Whole Home Resource
The Whole Home
How green is your garden?
My mother is an avid organic gardener and what she touches flourishes. In the late 60s and early 70s, when four of her children were of prime weeding age, we lived well off a half-acre vegetable garden and she canned and froze throughout September. She still claims one of her best anniversary presents ever was truckload of rotted manure. (She was not a hippie—she was a 50’s mom, registered Republican, and Sunday School teacher.)
We complained loudly about our enforced weeding. Only one of us thought to profit from the garden and she made a killing one year selling 10-cent jars of horseradish.
I left home for college and, happily, left behind the weeding and a library of Ruth Stout, Euell Gibbons, and various Rodales. For years I tended nothing but a few houseplants. I eventually moved back to New England with the expectation that I would replicate my mother’s garden, on a smaller scale, with no Brussel sprouts.
After spending so many of my formative years weeding, picking bugs, and making manure tea, I knew how to grow a productive organic garden. How hard could it be? However, after nearly 16 years, I’m still trying to achieve a modicum of my mother’s success.
I dream of a small kitchen garden in which lettuce flourishes all summer, my basil is prolific enough for quarts of pesto, my homemade compost is thick enough to smother the weeds, and the tomato hornworms have found another home.
Kitchen Gardens International, founded by Roger Doiron of Scarborough, may have some answers for me. This nonprofit organization has members in 80 countries. The website, www.kitchengardeners.org, describes kitchen gardeners as “stewards of the land, whether it be a farm or a window-box.”"
Kitchen Gardens has a monthly e-zine on the nuts and bolts of growing, cooking, and preserving. Doiron describes the content as “lots of food and lots of food for thought.” International Kitchen Garden Day is August 26 and will give you a chance to tour local kitchen gardens. Doiron created the day three years ago in response to his discovery that February is designated "National Snack Food Month".
I asked Roger for resources and he suggested Garden Primer by Maine’s Barbara Damrosch. It’s a comprehensive gardening book with two designs for kitchen gardens, one simple, one more elaborate. He also suggested a new book by Jennifer Bartley, Designing the New Kitchen Garden.
If you want hands-on assistance in creating a kitchen garden, there’s David Buchanan of Stillman Design in Portland, www.stillmandesign.com. He will help you design and create your own kitchen garden. His emphasis is on growing heritage varieties and introducing people to new plants. He plants intensively and his own 10’ x 10’ urban garden last year included 2 kinds of kale, lettuce, sweet basil, wild arugula, 3 kinds of tomato, sweet peppers, celery, black mustard greens, Swiss chard, skirret, black Afghan carrots and ground cherries. If you’ve been bitten by a gardening bug but are still looking at an expanse of lawn, David says now is the time to start designing and preparing a garden for next year.
After a few phone calls, I did find a local source for organic vegetable seedlings. This year O’Donal’s in Gorham will carry organic vegetable seedlings from Little River Flower Farm in Buxton. You can buy organic seed from Johnny’s in Winslow, Maine. Call toll-free 1-877-564-6697 or look at www.johnnyseeds.com. The photos on the website are mouthwatering!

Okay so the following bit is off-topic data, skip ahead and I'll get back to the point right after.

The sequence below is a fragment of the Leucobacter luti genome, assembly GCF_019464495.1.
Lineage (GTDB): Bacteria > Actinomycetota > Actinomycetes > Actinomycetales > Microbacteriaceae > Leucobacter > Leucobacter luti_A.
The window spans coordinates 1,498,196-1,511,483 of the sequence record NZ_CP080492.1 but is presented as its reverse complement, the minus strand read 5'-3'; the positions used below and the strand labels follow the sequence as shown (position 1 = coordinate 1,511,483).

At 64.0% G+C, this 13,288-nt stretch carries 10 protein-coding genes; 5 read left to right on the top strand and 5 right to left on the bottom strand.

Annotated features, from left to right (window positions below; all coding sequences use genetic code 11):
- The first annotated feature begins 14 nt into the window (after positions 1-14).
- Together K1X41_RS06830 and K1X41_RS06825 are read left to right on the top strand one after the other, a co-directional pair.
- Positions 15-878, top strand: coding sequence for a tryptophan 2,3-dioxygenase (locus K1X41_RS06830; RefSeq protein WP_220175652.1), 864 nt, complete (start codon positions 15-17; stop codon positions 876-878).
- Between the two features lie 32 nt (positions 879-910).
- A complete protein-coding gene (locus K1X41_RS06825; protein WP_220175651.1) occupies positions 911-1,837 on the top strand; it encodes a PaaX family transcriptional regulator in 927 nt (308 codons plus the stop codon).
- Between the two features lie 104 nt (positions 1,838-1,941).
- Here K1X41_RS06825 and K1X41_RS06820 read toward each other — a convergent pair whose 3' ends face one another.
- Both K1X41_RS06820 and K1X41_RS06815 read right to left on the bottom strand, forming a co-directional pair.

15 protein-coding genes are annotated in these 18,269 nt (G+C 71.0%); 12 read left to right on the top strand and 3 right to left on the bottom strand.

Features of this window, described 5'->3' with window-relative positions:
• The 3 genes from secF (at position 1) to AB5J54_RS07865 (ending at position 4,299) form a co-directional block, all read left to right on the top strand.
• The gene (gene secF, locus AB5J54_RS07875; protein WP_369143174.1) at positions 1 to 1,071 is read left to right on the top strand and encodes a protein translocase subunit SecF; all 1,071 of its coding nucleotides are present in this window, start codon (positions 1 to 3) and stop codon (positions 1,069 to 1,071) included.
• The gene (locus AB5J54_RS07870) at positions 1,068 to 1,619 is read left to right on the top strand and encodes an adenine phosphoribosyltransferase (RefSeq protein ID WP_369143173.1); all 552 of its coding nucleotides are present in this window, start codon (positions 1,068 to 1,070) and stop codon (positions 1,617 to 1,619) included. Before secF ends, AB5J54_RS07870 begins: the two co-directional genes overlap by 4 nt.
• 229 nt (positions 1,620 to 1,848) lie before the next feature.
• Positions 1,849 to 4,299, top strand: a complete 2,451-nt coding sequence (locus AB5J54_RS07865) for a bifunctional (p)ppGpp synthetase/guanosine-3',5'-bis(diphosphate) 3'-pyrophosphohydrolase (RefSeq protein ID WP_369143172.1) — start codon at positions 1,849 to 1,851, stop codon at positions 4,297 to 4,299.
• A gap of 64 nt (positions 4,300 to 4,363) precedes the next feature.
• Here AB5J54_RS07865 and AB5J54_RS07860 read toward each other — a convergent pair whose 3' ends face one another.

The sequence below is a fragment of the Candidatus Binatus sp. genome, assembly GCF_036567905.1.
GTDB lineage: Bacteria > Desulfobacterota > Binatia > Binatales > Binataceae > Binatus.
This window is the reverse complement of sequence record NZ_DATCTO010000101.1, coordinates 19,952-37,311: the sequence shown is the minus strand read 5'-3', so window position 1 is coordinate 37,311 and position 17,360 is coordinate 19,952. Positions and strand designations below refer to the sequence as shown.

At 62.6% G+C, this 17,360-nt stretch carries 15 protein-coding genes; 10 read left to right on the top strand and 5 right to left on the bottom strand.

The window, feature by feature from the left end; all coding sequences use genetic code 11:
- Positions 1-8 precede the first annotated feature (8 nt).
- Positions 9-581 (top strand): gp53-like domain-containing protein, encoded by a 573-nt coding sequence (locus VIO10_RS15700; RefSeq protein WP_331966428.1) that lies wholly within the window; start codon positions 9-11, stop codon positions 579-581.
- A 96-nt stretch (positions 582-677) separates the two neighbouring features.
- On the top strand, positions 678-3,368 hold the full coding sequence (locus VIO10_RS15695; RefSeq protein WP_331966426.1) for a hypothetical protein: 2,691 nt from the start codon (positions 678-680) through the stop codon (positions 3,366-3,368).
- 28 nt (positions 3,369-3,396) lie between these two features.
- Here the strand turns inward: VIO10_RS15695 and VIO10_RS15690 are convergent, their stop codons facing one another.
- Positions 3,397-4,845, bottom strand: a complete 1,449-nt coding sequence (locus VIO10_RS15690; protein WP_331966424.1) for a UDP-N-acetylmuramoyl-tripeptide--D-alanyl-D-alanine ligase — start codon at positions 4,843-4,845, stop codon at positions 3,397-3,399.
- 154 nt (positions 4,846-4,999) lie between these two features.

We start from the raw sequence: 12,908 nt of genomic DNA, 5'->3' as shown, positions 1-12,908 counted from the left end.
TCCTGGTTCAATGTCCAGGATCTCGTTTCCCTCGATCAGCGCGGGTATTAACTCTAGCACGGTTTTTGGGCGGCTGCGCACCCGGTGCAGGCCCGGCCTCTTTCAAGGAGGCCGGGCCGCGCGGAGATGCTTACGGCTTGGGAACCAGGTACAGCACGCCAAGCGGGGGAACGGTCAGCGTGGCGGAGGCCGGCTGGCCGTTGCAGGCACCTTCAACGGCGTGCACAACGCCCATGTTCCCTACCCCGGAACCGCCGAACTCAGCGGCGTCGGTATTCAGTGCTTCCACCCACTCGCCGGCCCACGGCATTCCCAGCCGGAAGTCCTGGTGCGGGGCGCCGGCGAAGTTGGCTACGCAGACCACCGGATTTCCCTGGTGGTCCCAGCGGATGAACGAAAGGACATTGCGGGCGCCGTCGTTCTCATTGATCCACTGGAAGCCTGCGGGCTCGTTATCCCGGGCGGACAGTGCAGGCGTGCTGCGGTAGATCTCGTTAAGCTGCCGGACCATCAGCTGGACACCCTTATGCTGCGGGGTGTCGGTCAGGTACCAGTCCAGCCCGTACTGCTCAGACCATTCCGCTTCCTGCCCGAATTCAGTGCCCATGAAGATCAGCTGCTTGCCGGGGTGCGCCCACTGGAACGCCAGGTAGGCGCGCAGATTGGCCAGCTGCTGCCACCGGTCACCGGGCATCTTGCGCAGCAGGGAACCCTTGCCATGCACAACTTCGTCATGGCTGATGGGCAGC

Why should your garden and your lawn, be organic? There are quite a few reasons. According to the National Audubon Society:
- Lawn pesticides cause the deaths of 67 million birds per year. (This is a conservative estimate.)
- In a recent study of pesticide exposure of 110 children, traces of garden chemicals were found in 99% of the children. Concentrations were significantly higher in children whose parents reported they used pesticides in their gardens.
- Commonly used pesticides are routinely found in surface and ground water.
- Pesticides kill beneficial insects such as the bees we rely on for pollination.
Unfortunately, homeowners are using 50% more herbicides (a pesticide used for weed control) than they did 20 years ago. There’s more information on how to change our practices and have an environmentally green landscape at www.audubonathome.org, at www.nrcs.usda.gov/feature/backyard or at www.yardscaping.org.
For parents who lack my mother’s green thumb (and time) but want their children exposed to organic gardening and farming principles, there’s Farm Camp at Broadturn Farm in Scarborough.
Children ages 4-9 can attend a week-long day camp this summer where they’ll learn how to take care of animals, learn about organic gardening and experience the satisfaction of “good work for good food”. There are also still openings for Junior Counselors at the camp. These are kids 12-15 with an interest in both early childhood education and sustainable living who volunteer their time. For details, call 510-1682 or visit www.broadturnfarm.com. Families without their own gardens will be able to benefit this year from the Broadturn Farm stand with “pick-your-own” options.
My mother is in her mid-seventies, still caring for a large garden, and producing organic vegetables so beautiful I’m ashamed to say I sometimes get a sour taste in my mouth from envy.